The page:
The 40,000-strong Integrated Bar of the Philippines insisted that the Supreme Court should junk the petition for quo warranto against Chief Justice Maria Lourdes Sereno as she can only be ousted through impeachment.

The STAR/Boy Santos
IBP urges SC to junk petition for quo warranto vs Sereno
Kristine Joy Patag ( - March 23, 2018 - 2:14pm
MANILA, Philippines — The Integrated Bar of the Philippines is the latest to ask the Supreme Court to junk the petition for quo warranto against Chief Justice Maria Lourdes Sereno.
The 40,000-strong IBP on Friday asked the SC to allow their opposition-in-intervention against Solicitor General Jose Calida's petition that seeks the nullification of Sereno's appointment as chief justice.
The IBP, through its president Abdiel Dan Elijah Fajardo, argued that Sereno could only be removed through impeachment as stated by the 1987 Constitution.
"[T]he Constitution admits of no other mode of removal of impeachable officers for impeachable offenses is clear from the text of Article XI, Section 2," the IBP said.
The said provision of the Constitution provides that the "President, the Vice-President, the Members of the Supreme Court, the Members of the Constitutional Commissions, and the Ombudsman may be removed from office on impeachment for, and conviction of, culpable violation of the Constitution, treason, bribery, graft and corruption, other high crimes, or betrayal of public trust."
Calida sought the SC to nullify Sereno's appointment in 2012 as chief justice, arguing that Sereno "flunked the test of integrity" when she failed to meet the Judicial and Bar Council's requirement for submission of her Statement of Assets, Liabilities and Net Worth.
On Thursday, two groups also filed their motions urging the high court to dismiss Calida's petition. 

'Sereno deemed qualified by JBC, president'

The group of lawyers also stressed that Sereno was deemed qualified for a position at the high court by the JBC, mandated by the Constitution to screen applicants for the bench, twice.
"The first being her appointment as an Associate Justice in 2010 and the second being her appointment as Chief Justice in 2012. Both instances are deliberate exercises of specific constitutional power, the parameters of which are defined by the actors, not by outsiders," the IBP said.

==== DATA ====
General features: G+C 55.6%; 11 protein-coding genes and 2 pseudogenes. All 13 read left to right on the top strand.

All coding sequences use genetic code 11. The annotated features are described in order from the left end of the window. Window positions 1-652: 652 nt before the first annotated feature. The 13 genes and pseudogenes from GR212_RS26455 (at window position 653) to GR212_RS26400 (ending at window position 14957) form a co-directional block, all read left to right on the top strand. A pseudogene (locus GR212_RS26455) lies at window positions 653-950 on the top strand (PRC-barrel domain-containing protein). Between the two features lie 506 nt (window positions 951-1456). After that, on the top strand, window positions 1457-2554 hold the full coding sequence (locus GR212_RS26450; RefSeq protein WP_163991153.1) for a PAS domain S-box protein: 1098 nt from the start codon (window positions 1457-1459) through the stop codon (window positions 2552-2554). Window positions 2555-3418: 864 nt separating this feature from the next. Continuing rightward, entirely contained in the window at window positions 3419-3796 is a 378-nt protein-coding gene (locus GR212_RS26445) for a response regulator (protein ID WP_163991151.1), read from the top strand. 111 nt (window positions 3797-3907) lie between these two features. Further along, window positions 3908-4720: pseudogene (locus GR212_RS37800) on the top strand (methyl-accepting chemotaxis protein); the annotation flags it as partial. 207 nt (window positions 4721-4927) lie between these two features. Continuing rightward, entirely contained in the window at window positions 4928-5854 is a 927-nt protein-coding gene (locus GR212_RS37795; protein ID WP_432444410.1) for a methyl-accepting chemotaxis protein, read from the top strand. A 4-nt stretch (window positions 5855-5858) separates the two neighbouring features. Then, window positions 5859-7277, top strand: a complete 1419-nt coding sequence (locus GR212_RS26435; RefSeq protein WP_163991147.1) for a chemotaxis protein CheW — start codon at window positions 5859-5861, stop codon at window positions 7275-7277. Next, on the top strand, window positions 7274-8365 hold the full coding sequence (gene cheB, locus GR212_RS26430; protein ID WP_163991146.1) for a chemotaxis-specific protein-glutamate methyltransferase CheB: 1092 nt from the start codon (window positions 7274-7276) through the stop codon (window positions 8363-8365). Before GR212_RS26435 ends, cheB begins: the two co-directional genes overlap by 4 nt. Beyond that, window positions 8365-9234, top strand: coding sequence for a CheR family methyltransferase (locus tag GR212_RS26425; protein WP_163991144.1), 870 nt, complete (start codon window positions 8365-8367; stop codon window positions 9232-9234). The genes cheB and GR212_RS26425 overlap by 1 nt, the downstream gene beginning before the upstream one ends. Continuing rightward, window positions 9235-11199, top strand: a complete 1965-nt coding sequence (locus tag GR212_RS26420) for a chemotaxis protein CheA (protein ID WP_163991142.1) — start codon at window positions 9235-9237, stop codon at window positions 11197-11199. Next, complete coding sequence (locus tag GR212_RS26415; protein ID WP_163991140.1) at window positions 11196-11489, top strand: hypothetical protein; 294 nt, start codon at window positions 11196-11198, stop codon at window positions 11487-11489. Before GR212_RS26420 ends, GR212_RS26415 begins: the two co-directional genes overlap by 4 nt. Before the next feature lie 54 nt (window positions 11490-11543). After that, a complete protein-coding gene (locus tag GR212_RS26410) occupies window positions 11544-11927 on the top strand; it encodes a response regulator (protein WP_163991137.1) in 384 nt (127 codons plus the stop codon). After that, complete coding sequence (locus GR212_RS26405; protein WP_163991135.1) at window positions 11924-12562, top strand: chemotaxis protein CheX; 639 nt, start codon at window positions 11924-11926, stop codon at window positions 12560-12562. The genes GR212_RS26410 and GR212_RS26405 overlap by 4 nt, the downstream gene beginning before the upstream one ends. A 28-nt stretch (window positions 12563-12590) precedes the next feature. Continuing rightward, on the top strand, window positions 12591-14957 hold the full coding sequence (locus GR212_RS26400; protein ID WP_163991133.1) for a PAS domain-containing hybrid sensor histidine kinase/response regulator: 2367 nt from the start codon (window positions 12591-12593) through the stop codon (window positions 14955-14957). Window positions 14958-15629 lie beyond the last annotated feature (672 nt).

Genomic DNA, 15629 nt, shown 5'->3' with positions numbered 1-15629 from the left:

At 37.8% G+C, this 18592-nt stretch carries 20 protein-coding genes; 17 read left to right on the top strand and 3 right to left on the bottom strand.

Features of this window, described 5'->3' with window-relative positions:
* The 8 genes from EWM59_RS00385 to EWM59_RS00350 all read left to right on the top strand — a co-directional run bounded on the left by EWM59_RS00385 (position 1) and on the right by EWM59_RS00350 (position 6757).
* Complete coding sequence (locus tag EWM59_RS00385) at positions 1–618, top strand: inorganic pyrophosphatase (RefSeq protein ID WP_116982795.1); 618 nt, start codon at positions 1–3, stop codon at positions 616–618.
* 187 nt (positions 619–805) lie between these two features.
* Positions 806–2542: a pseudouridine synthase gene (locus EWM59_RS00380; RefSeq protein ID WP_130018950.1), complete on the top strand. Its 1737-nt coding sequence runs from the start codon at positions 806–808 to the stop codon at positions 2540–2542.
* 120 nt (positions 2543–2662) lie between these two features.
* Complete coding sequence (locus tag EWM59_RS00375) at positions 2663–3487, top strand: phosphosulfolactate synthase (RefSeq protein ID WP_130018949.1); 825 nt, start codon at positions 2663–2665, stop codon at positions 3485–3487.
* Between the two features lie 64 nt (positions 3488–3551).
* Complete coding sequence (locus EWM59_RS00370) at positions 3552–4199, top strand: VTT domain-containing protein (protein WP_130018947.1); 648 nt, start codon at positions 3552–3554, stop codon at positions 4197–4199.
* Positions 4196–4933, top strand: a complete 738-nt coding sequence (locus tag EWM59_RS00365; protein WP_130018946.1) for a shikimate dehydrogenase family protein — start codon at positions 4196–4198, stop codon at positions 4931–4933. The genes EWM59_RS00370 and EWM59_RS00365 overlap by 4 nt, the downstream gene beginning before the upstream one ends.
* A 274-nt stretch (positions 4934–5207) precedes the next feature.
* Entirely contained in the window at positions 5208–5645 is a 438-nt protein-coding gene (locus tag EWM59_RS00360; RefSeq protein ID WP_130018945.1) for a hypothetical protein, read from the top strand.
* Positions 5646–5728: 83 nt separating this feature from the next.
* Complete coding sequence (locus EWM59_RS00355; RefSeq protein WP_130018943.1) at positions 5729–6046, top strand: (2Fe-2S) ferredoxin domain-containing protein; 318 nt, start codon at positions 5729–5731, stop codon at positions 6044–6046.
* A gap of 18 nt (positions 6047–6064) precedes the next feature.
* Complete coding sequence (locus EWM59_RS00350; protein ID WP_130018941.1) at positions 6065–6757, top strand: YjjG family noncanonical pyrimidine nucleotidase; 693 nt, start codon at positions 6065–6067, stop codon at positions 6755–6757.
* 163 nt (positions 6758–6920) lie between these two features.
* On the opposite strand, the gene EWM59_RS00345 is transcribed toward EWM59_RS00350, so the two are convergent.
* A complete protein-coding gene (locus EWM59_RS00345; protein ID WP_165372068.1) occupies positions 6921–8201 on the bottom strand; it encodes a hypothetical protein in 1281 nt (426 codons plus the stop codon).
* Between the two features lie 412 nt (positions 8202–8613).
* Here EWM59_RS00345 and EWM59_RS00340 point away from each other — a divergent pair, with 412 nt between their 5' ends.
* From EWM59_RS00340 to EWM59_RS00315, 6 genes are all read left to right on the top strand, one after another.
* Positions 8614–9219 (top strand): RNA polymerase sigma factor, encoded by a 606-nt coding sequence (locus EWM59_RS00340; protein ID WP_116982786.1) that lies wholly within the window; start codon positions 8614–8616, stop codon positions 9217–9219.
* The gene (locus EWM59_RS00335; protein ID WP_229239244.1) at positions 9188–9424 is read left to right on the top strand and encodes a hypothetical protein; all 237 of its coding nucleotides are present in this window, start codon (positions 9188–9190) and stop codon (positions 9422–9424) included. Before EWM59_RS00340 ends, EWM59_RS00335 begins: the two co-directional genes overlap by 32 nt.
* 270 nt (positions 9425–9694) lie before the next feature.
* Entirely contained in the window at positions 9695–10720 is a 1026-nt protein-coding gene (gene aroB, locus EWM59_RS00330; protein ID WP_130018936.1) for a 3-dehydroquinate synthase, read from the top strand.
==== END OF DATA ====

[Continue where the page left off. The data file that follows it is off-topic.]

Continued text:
"To impose the subjective judgment of an outsider to the process confined by the Constitution to specific actors would enable an intrusion that the Constitution neither defines or allows," the IBP added.

Calida's case

Central to Calida's argument is Sereno's failure to submit 10 of her SALNs when she applied for the position in 2012. During the probable cause hearing on Sereno's impeachment case by the House justice panel, it was raised that the chief justice only submitted three of her SALNs.
But the IBP noted that the JBC accepted Sereno's letter explaining that some of her SALNs could not be located by the University of the Philippines. 
The acceptance of Sereno's letter and her inclusion on the short list presented to then-President Benigno Aquino III "carries the weight of its constitutional duty, which in the absences of any clear indication, as in this case, cannot be overturned on the mere subjective judgment of outsiders," the JBC said.
Sereno has been on an indefinite leave since March 1. She said that this is in preparation for her looming impeachment trial at the Senate.

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